Sunday, 21 November 2010

The last master of the Biram

Oh I wish I'd taken a camera.  It's always the way, it didn't even occur to me!  Last night we went to Mount Pleasant Ecological Park to see Mamane Barka play the Biram, the last instrument of it's kind.  If I'm honest I didn't really know what we were going to see, there were free tickets for the children and we just booked it.  But it feels as though we spent an evening in Niger.  Barka spent as much time talking about Niger and the stories around the Biram as he did playing and it was wonderful.

It is a five stringed instrument that is shaped a bit like a boat and comes from a fishing community on lake Chad.  It was played whenever there was sickness or other bad things happening in the village to call for protection from the spirit of the lake.  Barka (who is from a nomadic tribe in the North of Niger) came upon the instrument when he was researching the instruments of his country.  The old man who had the Biram had not played it for fifteen years because the villagers had become (in his words) 'modern' and no longer needed him to play.  As a result there was no-one to take over and when he died that would be the end of the Biram.  Barka was so moved by this that he spent four years finding funding to go and learn from the Biram master.  The old master has died now leaving Barka as the last master of the Biram. 

Barka is touring Europe to talk about the instrument but also to talk about the incredibly rich cultural history of Niger.  He is a fantastic speaker and we all loved it.  We came away wanting to visit Niger and the museum of musical instruments that he and his drummer work for.

His drummer Omar was incredible too, he is a griot which wikipedia describes as a 'repository of oral tradition'.  He played two drums, the douma or talking drum and the calabash below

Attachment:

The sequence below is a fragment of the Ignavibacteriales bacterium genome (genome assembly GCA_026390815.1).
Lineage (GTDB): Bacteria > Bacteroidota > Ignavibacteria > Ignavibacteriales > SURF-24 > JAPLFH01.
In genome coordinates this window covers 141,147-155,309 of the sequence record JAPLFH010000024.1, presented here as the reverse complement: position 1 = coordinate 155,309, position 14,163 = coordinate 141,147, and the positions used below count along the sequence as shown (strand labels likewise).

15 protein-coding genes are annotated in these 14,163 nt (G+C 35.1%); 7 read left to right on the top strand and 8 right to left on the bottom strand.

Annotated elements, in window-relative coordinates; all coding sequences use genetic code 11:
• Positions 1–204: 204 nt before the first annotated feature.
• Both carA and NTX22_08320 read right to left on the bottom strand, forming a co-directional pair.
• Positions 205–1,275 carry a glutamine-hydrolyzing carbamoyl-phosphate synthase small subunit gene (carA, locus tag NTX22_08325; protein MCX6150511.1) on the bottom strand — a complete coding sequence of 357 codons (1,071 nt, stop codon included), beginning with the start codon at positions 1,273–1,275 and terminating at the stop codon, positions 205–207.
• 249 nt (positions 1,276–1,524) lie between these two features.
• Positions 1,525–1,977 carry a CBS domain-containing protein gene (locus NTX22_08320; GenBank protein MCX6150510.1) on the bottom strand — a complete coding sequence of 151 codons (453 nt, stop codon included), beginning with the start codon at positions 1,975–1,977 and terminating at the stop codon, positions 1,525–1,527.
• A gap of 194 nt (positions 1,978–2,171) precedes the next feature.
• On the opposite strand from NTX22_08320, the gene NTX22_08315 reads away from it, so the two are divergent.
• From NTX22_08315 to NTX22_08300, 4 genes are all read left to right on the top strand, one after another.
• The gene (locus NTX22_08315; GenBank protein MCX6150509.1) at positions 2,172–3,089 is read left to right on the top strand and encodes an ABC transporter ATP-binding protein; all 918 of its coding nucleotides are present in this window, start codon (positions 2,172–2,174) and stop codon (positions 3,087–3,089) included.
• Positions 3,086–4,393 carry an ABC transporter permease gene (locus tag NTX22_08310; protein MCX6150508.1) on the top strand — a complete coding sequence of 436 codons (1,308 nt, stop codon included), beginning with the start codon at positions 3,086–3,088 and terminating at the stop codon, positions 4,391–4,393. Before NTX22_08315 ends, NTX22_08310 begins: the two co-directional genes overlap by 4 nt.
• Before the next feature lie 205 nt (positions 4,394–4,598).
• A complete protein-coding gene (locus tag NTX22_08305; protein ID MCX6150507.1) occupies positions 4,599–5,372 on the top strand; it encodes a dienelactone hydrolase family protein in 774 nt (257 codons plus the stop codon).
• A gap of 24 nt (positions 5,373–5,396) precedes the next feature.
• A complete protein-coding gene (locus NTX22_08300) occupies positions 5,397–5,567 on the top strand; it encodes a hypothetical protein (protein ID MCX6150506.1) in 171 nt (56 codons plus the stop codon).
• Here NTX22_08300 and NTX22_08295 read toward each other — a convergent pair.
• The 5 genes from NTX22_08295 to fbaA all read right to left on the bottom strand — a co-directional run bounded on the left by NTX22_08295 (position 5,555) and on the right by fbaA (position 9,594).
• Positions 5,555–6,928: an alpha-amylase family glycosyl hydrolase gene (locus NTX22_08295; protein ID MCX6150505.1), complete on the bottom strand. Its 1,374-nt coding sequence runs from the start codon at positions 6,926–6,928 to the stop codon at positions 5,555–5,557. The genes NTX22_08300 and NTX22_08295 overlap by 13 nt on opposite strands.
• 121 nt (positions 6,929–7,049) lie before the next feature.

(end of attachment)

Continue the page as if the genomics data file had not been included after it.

He played the calabash using his hands and his foot to get different sounds.  While Mamane is an excellent talker and his instrument is interesting because of its history Omar's drumming was just amazing.  I feel as though the children (and us adults) learned so much in those few hours.  Stories of spirits and old ways of living were brought to life.  We all want to go to Niger although he didn't talk about any unrest there.  Failing that perhaps WOMAD next year.

One final thing he told us was that the village where the instrument is from has a market full of fish and the fishermen are not allowed to take money for fish so the people in the village will never go hungry.  Sadly the village he described is a dying way of life.  One where everything is natural and they fish and farm their own food, selling fish outside the village when they need money.  Barka and Omar live in the capital city and do not live such a natural life.  The master of the Biram used to be fed, housed and clothed by the rest of the community because his value was recognised.  The idea of not charging for food in your own community seemed so moral, a community where everyone has their role to play and everyone gets fed. 


  1. Sounds like a wonderful evening, with lots of thinking matter. I love the drums - although it always makes me want to get up and dance :-)

  2. we had to sit on school chairs (not comfortable) and jig in our seats